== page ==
Grace Design: Globally inspired accessories made in Canada
While each Grace Design bag is handmade on Vancouver Island, there’s a unique story behind each one: every bag incorporates a textile from Alison Gledhill’s travels around the globe.
Gledhill started making handbags as a creative outlet when she was 14 years old, and has been running Grace Design full-time since 2010.
“Traveling and buying textiles is passion of mine,” said Gledhill, who has traveled extensively, including to India, Japan, Guatemala, Morocco and Peru. “I find remnants, and try to repurpose and immortalize them by incorporating them into a bag.”
The resulting products are sold through her website, gracedesign.ca, as well as to stores across Canada, and a few in the U.S. Each product listing has a detailed description that explains its origins. “I want to educate my audience on the place that the materials came from and how the product was made,” said Gledhill.
Description of Grace Design’s Strathcona Backpack made with a wave print textile from Japan
Her website describes her products as “a celebration of diversity and it is with great reverence for and awareness of the cultures we draw inspiration from that we bring our designs to you.”
Running an online business
The early days of the web
The Grace Design website has evolved along with technology over the years, but Gledhill knew she wanted her online brand to be Canadian.
“When I registered the domain, gracedesign.ca, there weren’t too many options for top-level domains. But I liked the idea of having a Canadian URL, being a Canadian company, so I chose .CA,” said Gledhill. She mentioned that she has been focusing on the Canadian market in the past few years, as people like to support Canadian-made and prefer to purchase items in CAD.
A screen shot of gracedesign.ca circa 2002 (Source: Internet Archive Wayback Machine). It’s changed a bit since then!
Behind the brand name: Grace Design
“The name just kind of came to me. When I was younger, I was very inspired by fashion and culture from the 1920s to 1940s, and admired the style of women from that era, like Grace Kelly. Now the meaning has shifted for me; I think of grace as a spiritual principle. It's a connection to the essence of who we are…a place of coming back to your true self through your own journey,” said Gledhill.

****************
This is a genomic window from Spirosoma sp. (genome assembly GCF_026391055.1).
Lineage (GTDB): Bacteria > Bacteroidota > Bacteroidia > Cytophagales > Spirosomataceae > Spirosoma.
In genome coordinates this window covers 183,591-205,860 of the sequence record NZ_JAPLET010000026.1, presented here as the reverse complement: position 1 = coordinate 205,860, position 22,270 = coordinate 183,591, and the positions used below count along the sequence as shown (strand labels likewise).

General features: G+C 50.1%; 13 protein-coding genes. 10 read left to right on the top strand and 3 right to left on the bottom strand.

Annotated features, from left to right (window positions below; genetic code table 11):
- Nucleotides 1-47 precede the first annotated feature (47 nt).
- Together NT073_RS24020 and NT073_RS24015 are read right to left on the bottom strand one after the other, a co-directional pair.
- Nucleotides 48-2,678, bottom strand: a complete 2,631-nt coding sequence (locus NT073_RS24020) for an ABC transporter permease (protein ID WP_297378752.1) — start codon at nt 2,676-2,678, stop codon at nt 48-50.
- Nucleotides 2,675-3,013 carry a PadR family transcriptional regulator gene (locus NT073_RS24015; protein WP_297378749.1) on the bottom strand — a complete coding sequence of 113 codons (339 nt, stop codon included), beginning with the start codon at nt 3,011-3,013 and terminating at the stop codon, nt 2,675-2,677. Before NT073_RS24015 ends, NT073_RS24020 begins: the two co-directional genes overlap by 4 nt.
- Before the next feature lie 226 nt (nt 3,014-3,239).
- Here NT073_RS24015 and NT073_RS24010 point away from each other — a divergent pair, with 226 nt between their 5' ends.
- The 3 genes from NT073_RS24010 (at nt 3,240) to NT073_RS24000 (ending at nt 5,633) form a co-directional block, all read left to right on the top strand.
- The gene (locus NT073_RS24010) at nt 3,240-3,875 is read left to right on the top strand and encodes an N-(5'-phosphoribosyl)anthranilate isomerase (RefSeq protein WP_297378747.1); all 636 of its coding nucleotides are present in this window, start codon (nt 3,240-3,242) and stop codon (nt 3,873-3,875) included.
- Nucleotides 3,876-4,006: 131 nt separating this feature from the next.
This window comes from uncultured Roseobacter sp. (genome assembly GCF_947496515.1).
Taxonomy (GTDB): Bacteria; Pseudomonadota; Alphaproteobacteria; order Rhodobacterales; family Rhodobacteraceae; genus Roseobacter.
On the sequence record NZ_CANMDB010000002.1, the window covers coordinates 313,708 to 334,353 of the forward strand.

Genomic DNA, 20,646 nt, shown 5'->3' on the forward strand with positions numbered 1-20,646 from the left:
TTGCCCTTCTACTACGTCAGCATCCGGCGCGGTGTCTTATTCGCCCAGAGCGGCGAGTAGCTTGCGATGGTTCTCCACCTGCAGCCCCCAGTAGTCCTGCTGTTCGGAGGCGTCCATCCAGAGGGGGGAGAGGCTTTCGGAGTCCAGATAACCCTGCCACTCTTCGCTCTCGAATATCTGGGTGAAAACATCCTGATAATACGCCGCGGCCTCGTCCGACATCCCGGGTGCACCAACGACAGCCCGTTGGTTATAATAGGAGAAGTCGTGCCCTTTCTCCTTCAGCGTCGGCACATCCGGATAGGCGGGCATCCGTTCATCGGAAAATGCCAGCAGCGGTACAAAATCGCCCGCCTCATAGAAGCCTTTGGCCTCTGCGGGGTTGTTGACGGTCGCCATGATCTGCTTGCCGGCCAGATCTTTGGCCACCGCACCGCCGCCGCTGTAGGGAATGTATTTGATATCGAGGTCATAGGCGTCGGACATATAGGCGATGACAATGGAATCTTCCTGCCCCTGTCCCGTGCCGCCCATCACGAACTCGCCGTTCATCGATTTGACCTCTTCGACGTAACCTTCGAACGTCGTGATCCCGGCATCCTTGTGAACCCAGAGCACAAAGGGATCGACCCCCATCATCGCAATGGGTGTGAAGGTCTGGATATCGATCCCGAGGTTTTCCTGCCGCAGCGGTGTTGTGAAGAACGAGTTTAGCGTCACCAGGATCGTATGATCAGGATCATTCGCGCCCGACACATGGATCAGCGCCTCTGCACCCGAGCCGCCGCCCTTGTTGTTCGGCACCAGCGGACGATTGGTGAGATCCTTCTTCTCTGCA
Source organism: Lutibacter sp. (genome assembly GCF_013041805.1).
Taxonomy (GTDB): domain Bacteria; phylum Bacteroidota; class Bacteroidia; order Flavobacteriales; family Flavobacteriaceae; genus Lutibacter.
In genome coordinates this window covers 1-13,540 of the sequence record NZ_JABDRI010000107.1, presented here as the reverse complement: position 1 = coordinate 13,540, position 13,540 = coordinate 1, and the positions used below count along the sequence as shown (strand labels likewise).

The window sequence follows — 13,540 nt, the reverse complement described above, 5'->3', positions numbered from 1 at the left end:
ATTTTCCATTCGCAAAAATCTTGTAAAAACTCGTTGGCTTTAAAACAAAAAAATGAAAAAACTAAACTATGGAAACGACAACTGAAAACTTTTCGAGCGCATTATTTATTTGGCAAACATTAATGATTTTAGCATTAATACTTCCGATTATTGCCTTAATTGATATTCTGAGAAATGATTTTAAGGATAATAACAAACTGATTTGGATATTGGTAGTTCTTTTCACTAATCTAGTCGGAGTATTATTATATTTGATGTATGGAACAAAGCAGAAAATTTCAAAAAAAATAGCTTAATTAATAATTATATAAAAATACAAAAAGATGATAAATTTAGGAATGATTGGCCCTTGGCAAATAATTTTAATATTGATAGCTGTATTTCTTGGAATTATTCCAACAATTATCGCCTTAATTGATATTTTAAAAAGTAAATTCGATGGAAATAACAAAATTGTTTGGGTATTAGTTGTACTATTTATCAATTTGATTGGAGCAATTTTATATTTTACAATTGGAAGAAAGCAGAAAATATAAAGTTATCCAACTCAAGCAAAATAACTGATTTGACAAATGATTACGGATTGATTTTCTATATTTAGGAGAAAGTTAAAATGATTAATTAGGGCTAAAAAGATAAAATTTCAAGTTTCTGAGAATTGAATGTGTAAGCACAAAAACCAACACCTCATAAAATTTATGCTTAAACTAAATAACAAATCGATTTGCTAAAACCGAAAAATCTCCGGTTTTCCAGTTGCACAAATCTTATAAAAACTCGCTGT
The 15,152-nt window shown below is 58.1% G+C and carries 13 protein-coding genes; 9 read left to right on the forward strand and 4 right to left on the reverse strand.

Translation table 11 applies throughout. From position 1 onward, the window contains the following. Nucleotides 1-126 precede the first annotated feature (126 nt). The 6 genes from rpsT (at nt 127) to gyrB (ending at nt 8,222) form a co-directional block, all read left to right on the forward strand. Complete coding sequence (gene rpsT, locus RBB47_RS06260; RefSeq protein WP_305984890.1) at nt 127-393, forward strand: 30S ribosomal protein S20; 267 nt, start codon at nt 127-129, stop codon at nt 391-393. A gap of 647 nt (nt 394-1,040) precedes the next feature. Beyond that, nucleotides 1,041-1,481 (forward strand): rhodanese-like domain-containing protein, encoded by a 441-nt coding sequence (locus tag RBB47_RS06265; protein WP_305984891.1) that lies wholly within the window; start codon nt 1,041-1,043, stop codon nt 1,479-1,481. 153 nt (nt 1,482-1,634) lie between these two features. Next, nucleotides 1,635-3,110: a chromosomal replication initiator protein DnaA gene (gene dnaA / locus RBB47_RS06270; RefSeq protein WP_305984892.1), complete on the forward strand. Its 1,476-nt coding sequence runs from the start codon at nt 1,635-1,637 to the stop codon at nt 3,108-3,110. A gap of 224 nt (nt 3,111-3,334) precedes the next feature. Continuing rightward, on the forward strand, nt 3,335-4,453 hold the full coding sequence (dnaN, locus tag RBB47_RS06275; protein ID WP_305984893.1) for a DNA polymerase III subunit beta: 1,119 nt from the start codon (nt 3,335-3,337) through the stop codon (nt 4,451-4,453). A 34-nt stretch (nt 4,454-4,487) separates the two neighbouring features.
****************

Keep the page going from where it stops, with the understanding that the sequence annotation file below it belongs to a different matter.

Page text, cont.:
Success in the early days of Etsy
In 2007, Gledhill began selling on Etsy, which was a tremendous boost to her business. In 2012, Gledhill was a featured artist at the first-ever Etsy pop-up event in New York City.
“Etsy was a game changer for creators like myself,” said Gledhill. “Before, I was only able to sell my wares at markets or by going into stores and introducing myself to set up retail and wholesale accounts. Etsy enabled me to sell online directly to consumers all over, at a time when developing your own e-commerce website was challenging.”
Despite her success on Etsy, Gledhill kept her .ca domain and a website as a portfolio of her designs; a visual storybook.
Running an ecommerce store with Shopify
In 2006, the gracedesign.ca website transformed once more - this time into its own e-commerce store, with the help of Shopify.
“Back in the day, I had to hire a company to create my website. As time went on there, there became so many more resources to create and manage a website on your own. And eventually, Shopify came along, which is pretty intuitive and easy to use on the back end,” said Gledhill.
Gledhill built her ecommerce store using Shopify.
“I still have an Etsy store, because it brings in a certain type of traffic. But I try to focus my time on my website,” said Gledhill.
Where do customers find out about Grace Design?
While Grace Design has gained quite a following on Facebook and Instagram, Gledhill said there’s one platform that works best - Pinterest.
“Pinterest seems like an underutilized promotion tool for small business. For me, Pinterest works like compound interest, because each post gains traction as time goes on. Whereas, unfortunately, Facebook posts seem to get old after a couple of hours, and Instagram’s algorithm limits exposure even though I have a lot of followers.”
Advice for Canadian entrepreneurs
“There have never been more resources online to teach you how to run your own small business. It is a tremendous amount of work and requires a lot of patience and tenacity, but if you're resourceful and persistent, then the rewards are great.”
Ready to bring your great idea online?
Start by finding your .CA domain.
Learn more about
Have your .CA story featured by CIRA